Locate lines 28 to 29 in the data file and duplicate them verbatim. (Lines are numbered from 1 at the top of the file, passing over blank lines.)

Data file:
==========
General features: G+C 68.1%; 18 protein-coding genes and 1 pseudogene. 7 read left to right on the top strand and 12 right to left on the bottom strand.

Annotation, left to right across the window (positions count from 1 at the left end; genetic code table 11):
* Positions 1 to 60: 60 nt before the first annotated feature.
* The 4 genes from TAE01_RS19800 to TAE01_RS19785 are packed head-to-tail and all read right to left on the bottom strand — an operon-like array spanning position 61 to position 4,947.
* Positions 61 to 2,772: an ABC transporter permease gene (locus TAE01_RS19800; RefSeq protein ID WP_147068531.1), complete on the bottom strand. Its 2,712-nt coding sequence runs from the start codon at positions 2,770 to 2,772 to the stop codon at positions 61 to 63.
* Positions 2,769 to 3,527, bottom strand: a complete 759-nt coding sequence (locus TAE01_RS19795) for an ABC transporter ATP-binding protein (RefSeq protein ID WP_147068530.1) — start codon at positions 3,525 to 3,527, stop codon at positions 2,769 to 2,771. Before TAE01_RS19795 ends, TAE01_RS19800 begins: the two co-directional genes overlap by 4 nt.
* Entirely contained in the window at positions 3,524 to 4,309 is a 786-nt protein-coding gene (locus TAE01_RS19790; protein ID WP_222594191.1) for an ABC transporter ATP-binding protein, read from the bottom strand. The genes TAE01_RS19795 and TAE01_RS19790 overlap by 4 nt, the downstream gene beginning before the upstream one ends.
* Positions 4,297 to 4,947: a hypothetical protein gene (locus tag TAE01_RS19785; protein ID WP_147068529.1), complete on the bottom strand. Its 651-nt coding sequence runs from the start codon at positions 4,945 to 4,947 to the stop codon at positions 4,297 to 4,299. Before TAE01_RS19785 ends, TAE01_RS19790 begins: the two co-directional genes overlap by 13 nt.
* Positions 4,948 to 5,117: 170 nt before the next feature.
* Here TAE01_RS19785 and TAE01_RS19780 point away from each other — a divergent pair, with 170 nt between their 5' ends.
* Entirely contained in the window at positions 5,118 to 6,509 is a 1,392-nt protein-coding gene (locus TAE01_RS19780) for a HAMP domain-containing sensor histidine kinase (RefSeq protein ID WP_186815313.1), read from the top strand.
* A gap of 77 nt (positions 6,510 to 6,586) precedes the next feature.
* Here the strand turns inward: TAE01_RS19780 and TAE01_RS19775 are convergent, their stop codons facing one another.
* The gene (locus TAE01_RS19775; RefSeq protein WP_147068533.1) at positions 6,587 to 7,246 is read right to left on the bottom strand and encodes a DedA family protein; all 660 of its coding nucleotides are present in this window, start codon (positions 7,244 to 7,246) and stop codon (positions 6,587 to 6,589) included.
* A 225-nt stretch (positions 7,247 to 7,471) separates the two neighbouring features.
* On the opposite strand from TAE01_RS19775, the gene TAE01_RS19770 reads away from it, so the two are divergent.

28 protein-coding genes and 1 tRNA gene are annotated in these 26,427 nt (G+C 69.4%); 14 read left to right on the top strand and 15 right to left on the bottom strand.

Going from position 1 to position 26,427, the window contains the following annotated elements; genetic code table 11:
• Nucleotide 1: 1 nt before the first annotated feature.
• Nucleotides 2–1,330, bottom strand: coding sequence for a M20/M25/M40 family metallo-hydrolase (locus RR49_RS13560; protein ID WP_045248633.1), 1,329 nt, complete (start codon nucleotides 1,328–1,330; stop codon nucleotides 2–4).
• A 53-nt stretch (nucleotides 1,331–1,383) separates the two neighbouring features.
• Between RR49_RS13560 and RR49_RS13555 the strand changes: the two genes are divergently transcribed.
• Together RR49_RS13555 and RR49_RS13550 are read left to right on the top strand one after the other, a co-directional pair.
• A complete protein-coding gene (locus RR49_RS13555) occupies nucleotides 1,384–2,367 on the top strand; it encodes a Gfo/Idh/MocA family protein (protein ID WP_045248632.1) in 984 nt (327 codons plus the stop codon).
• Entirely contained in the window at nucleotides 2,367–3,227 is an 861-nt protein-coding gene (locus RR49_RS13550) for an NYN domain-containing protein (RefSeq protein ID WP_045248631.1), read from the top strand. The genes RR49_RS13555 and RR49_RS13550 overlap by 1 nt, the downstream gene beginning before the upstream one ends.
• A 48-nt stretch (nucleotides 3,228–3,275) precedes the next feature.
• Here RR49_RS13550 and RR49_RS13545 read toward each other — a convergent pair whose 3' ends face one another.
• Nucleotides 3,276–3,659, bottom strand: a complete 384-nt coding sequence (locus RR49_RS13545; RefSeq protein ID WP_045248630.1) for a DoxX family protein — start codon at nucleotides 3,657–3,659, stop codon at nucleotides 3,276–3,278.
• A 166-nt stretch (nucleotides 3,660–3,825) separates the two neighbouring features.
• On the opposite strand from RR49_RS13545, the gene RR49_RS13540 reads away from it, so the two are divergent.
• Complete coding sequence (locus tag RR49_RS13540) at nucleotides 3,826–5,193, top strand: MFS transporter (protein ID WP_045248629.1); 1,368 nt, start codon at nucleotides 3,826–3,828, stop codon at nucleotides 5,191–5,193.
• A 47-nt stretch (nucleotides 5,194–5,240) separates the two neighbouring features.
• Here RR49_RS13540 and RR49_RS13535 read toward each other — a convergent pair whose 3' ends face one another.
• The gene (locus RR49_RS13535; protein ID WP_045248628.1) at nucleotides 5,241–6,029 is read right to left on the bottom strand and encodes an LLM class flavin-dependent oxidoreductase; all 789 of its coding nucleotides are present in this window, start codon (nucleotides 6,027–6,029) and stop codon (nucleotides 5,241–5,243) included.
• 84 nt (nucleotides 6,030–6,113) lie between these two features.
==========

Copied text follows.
• Nucleotides 3,276–3,659, bottom strand: a complete 384-nt coding sequence (locus RR49_RS13545; RefSeq protein ID WP_045248630.1) for a DoxX family protein — start codon at nucleotides 3,657–3,659, stop codon at nucleotides 3,276–3,278.
• A 166-nt stretch (nucleotides 3,660–3,825) separates the two neighbouring features.